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LexisNexis database hacker jailed

A US man who pleaded guilty to conspiring to commit computer fraud and identity theft has been sentenced to one year's imprisonment by a Florida law court. 

Justin A Perras was one of five co-defendants who admitted hacking into computers at information management and workflow solutions provider LexisNexis.
 
The computers were accessed using Trojan horses and social engineering tricks, in order to make unauthorised entries into the company's Accurint database, which is used by law enforcement agencies amongst others.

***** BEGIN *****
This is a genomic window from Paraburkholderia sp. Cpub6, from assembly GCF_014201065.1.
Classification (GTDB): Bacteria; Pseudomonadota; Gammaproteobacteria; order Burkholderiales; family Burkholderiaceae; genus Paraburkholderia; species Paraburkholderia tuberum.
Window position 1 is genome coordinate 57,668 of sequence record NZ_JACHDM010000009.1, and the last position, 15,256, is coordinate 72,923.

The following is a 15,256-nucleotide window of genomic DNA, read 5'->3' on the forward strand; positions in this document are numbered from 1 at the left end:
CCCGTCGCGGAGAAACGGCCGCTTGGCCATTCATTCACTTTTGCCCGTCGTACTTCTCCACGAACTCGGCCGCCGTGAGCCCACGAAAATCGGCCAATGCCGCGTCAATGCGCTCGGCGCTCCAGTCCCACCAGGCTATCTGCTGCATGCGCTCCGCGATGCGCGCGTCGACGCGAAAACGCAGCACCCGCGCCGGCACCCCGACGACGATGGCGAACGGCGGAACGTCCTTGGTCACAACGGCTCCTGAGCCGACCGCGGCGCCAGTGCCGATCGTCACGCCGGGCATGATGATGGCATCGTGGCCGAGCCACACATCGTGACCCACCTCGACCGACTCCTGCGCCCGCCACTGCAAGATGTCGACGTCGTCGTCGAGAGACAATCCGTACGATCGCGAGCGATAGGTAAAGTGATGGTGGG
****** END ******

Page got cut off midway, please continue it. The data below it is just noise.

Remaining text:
Perras was sentenced to one year in prison, followed by three years supervised release and 100 hours of community service. 

The other defendants were sentenced in December 2006 for their roles in the conspiracy, and between them must pay LexisNexis $105,750 (£55,650) in compensation. 

Graham Cluley, senior technology consultant at internet security firm Sophos, said, "The case demonstrates the value of swiftly reporting any network intrusions to the appropriate authorities, however it's likely that with Accurint, the fact that it was used by law enforcement agencies gave the US secret service an extra spring in its step in tracking down the perpetrators."

The five culprits have been banned from using computers following their crimes.

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